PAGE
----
(Country Medical Director, Spain), and Peter Howarth (University of Southampton, UK, and Global Clinical Scientific Lead in Biologics, GSK).


The views expressed are those of the authors.


This article was funded by GSK Respiratory, who organised the expert meeting.

EMJ. ;8[1]:69-79. DOI/10.33590/emj/10303904. https://doi.org/10.33590/emj/10303904.
Adverse events; eosinophilic diseases; maintenance treatment; oral corticosteroids; treatment optimisation.

Each article is made available under the terms of the Creative Commons Attribution-Non Commercial 4.0 License.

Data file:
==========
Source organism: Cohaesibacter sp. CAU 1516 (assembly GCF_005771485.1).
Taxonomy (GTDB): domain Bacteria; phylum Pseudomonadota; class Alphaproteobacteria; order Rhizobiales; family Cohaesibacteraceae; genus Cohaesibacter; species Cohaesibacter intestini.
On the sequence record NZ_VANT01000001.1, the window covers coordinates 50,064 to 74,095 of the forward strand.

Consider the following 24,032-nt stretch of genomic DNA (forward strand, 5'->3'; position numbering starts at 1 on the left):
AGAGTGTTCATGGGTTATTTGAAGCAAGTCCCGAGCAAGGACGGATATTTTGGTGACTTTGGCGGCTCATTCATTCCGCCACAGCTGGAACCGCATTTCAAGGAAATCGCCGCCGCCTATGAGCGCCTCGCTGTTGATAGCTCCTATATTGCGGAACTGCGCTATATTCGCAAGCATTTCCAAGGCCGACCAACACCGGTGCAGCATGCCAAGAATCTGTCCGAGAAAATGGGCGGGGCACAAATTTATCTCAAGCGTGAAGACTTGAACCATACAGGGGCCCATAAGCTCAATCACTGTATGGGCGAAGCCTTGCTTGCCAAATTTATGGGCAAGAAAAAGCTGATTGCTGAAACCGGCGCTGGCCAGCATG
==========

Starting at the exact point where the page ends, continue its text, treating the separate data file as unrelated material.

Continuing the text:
Severe asthma (SA), chronic rhinosinusitis with nasal polyps (CRSwNP), and eosinophilic granulomatosis with polyangiitis (EGPA) are three conditions driven by IL-5 and eosinophilic inflammation. As these conditions have high use of healthcare services, as well as lifestyle and psychological burdens, well-tolerated treatment to achieve optimal control is key. In all three conditions, as for many other eosinophilic diseases (ED), oral corticosteroids (OCS) are often used for both acute and maintenance treatment where disease activity is high. While, in general, OCS are very effective, their use is limited by a well-recognised high potential for adverse effects (AE). Moreover, cumulative exposure to OCS may not be acknowledged in many patients, especially for those predominantly treated in primary care, exposing patients to potentially damaging long-term OCS-related AEs. To discuss the use of OCS for these eosinophilic diseases, as well as to provide guidance on how to help limit their use, a board of European experts within each field was gathered. The experts completed questionnaires regarding treatment and referral pathways for patients with SA, CRSwNP, or EGPA; then, in an online meeting, discussed a number of issues in regard to OCS use. Here, the authors present the key recommendations from the expert advisory panel alongside some background to these conditions regarding treatment with OCS.